Staphylococci are bacteria that commonly live on the skin, nose, throat (pharynx) and intestines of people without creating problems. In particular conditions, however, they can penetrate the human body and develop infections that are sometimes mild, others so serious life endangering.
There are different types (species) of staphylococci, more or less capable of causing disease (pathogens). The most fearful is it staphylococcus aureus both for the number of cases in which it is involved, and because it can be resistant to some antibiotics, including methicillin. Staphylococci methicillin-resistant (MRSA) they cause infections that are very difficult to cure, due to their resistance to a large number of antibiotics.
Staphylococci can cause both localized infections, usually in the skin, and deep infections affecting various organs. Some diseases are caused not so much by the presence of the bacterium as by the spread of substances produced by the bacterium itself (toxins).
The most common staphylococcal infections are:
- cutaneous forms, such as abscesses, boils, impetigo (infection with scabs or blisters, often itchy, which mainly affects the face, neck, hands), erysipelas (infection that also involves the deep layers of the skin with pain and redness), the sty, the patereccio (the "giradito"), infectious cellulite, pustules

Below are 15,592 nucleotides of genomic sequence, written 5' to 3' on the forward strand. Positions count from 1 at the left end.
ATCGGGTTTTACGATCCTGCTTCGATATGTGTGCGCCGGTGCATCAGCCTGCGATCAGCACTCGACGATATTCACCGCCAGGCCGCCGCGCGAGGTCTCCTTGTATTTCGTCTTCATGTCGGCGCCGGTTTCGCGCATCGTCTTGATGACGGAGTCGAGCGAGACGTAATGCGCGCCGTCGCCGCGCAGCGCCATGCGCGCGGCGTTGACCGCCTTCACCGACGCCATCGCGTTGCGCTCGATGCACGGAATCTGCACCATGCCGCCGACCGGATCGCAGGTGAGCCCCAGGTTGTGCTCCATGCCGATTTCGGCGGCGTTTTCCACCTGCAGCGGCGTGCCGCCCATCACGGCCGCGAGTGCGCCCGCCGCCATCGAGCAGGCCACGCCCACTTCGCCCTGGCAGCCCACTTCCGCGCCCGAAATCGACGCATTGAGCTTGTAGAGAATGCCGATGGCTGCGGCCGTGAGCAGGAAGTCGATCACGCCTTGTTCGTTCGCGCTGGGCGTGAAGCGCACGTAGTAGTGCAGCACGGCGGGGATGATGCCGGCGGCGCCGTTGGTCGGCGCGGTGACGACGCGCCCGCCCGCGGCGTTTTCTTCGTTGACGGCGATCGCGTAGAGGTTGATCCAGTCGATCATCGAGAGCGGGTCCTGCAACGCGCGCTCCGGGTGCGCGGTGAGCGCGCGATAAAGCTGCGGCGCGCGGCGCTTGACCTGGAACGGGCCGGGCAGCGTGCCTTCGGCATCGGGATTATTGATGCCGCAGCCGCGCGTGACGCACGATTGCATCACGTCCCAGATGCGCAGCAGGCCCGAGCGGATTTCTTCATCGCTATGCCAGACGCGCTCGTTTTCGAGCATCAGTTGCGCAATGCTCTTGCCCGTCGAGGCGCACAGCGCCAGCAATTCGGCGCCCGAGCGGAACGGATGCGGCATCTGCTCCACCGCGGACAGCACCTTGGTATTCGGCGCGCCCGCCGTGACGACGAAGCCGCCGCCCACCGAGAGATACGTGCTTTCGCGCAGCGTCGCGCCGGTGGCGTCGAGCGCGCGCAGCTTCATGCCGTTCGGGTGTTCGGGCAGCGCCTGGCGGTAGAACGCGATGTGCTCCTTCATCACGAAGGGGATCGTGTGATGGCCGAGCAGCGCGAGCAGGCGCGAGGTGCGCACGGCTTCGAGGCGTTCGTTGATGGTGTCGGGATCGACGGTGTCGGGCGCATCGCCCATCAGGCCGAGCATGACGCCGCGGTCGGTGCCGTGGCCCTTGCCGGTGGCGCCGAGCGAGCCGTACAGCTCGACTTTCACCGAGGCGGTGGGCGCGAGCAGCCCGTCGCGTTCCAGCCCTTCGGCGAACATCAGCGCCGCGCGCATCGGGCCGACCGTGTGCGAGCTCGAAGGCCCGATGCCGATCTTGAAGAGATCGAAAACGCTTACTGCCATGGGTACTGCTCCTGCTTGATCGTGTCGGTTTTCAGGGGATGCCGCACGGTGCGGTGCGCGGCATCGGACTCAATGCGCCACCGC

- deep forms, such as pneumonia, endocarditis, septic arthritis, osteomyelitis, lymphangitis, acute lymphadenitis
When staphylococci invade the blood, and multiply there, they can cause a "generalized infection (septicemia / sepsis) sometimes accompanied by localized abscesses in the organs.
Among the diseases caused by toxins produced by staphylococci:
- burn skin syndrome (SSSS), also known as Ritter's disease or Lyell's disease, caused by exfoliative toxin which, by damaging the skin, leads to the formation of large blisters similar to those produced by a burn
- toxic shock syndrome (TSST) caused by the enterotoxin from which it takes its name, associated with an infrequent replacement of vaginal swabs
- skin infections, in non-hospitalized subjects, caused by a toxin that infects leukocytes, called Panton-Valentine leukocidin (PVL)
- food poisoning caused by the ingestion of staphylococcal enterotoxins
The disorders caused by staphylococcal infections are closely related to the affected organ: